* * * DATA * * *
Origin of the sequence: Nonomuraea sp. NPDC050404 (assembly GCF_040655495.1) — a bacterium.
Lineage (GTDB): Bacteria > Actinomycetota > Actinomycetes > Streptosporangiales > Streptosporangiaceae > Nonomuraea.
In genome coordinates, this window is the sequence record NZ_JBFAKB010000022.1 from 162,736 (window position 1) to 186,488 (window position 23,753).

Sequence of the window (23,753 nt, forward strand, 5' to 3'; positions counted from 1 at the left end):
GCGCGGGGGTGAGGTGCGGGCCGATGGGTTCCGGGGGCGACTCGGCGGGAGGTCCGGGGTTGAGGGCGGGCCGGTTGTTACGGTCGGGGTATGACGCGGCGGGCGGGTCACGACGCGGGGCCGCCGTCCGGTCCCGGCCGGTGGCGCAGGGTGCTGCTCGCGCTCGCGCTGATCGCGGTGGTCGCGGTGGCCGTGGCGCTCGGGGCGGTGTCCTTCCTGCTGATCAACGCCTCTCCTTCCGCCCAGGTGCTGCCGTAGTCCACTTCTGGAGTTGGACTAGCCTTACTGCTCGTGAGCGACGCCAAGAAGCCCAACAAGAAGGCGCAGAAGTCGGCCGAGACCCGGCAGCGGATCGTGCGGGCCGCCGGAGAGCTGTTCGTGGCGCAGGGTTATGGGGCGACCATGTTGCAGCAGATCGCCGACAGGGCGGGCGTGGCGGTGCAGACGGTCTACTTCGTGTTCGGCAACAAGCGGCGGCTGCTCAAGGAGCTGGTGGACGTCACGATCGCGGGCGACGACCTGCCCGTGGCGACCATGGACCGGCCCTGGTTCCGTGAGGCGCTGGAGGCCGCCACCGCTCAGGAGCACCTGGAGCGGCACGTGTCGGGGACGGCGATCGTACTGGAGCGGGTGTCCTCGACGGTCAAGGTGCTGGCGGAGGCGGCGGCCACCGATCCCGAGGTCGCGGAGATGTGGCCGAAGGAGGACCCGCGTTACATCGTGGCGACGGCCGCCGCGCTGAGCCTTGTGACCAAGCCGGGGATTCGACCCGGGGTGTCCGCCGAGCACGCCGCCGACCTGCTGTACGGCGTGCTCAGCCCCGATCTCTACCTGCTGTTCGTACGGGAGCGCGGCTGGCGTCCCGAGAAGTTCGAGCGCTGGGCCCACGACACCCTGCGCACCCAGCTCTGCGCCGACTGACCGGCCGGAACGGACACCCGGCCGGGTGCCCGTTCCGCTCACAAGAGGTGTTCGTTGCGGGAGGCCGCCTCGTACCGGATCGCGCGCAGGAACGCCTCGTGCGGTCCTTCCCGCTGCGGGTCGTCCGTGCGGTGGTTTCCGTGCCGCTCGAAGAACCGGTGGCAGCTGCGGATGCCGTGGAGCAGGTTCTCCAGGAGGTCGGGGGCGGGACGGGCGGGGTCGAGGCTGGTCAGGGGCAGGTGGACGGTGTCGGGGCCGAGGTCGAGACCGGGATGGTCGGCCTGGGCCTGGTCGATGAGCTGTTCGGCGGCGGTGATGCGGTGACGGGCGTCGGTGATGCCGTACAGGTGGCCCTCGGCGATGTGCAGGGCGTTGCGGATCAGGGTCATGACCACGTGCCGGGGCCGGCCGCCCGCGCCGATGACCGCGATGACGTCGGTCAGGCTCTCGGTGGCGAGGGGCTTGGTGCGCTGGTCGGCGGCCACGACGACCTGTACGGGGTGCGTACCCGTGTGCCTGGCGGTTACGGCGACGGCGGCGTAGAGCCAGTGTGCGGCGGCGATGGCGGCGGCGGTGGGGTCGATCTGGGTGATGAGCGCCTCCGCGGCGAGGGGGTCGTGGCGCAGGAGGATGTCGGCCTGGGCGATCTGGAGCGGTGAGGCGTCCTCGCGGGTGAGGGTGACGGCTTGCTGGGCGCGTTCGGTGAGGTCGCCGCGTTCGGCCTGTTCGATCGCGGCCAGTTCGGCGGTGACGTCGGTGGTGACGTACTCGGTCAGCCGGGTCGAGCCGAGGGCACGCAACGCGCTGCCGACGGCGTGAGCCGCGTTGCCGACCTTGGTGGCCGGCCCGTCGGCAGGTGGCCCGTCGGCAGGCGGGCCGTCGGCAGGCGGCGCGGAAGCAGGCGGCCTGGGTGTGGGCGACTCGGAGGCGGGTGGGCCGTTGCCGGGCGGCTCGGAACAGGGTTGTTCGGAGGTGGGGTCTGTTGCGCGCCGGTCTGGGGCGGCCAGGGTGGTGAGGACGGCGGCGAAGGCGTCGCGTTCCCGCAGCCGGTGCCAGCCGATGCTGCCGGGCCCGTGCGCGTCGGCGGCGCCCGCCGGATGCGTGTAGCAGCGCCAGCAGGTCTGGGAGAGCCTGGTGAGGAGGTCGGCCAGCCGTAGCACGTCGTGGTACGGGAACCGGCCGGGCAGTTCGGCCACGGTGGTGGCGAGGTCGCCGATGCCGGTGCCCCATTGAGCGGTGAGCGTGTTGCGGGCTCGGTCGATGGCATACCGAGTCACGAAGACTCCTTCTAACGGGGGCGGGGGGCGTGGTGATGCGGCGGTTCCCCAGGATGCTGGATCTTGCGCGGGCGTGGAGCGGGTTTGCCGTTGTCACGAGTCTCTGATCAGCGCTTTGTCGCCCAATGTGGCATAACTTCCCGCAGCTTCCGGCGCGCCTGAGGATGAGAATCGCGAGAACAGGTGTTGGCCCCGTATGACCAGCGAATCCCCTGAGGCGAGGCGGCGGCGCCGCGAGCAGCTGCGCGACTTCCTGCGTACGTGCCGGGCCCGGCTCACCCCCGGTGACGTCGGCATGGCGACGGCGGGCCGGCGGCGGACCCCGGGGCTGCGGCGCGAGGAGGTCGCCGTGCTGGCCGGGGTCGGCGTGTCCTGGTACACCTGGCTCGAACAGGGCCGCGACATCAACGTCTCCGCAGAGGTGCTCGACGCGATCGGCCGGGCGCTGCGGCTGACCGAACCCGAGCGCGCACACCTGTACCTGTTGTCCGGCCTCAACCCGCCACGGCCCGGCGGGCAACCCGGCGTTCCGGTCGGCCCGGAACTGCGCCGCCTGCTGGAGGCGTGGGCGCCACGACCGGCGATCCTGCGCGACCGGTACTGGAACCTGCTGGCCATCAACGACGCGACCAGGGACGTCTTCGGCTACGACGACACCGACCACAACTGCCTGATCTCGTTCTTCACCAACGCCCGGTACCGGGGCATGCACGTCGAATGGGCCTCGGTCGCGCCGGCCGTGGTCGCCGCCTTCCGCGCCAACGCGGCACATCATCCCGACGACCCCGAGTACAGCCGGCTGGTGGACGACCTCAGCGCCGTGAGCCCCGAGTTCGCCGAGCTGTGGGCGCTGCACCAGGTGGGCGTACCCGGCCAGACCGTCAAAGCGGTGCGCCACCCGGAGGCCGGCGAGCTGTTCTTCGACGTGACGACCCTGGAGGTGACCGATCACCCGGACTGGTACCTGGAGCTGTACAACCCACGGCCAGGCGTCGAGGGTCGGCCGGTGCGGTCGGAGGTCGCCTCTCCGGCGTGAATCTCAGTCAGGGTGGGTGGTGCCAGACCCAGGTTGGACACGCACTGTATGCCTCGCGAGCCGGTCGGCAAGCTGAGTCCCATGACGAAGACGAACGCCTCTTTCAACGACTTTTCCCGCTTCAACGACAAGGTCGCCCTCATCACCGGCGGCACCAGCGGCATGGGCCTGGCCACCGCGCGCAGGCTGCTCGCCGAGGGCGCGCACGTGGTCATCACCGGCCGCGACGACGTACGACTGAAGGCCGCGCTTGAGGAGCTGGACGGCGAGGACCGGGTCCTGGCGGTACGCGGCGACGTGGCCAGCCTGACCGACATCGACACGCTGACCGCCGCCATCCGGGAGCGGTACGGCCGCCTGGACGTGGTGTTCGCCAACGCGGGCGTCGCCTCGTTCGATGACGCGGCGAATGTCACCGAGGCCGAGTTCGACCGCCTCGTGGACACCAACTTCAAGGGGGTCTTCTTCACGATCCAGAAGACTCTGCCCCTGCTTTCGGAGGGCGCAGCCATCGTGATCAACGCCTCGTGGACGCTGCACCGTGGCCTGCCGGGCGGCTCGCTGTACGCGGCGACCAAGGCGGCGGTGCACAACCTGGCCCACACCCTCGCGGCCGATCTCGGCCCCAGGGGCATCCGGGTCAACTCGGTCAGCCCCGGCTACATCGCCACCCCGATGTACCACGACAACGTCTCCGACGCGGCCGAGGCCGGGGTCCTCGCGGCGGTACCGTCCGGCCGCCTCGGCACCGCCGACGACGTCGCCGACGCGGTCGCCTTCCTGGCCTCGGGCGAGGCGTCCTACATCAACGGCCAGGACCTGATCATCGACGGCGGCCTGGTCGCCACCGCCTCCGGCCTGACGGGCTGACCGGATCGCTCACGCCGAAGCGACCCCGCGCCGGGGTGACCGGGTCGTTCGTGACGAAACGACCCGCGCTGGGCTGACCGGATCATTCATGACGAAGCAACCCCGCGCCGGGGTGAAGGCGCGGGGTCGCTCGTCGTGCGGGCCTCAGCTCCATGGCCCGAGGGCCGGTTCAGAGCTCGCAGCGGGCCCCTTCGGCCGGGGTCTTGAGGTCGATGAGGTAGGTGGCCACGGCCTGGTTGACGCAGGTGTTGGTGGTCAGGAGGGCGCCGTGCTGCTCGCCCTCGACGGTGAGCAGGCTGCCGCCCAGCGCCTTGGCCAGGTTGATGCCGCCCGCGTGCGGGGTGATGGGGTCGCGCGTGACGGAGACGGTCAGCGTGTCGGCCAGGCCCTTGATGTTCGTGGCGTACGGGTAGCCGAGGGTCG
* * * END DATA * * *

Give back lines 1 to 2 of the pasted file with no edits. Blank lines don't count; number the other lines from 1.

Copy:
Origin of the sequence: Nonomuraea sp. NPDC050404 (assembly GCF_040655495.1) — a bacterium.
Lineage (GTDB): Bacteria > Actinomycetota > Actinomycetes > Streptosporangiales > Streptosporangiaceae > Nonomuraea.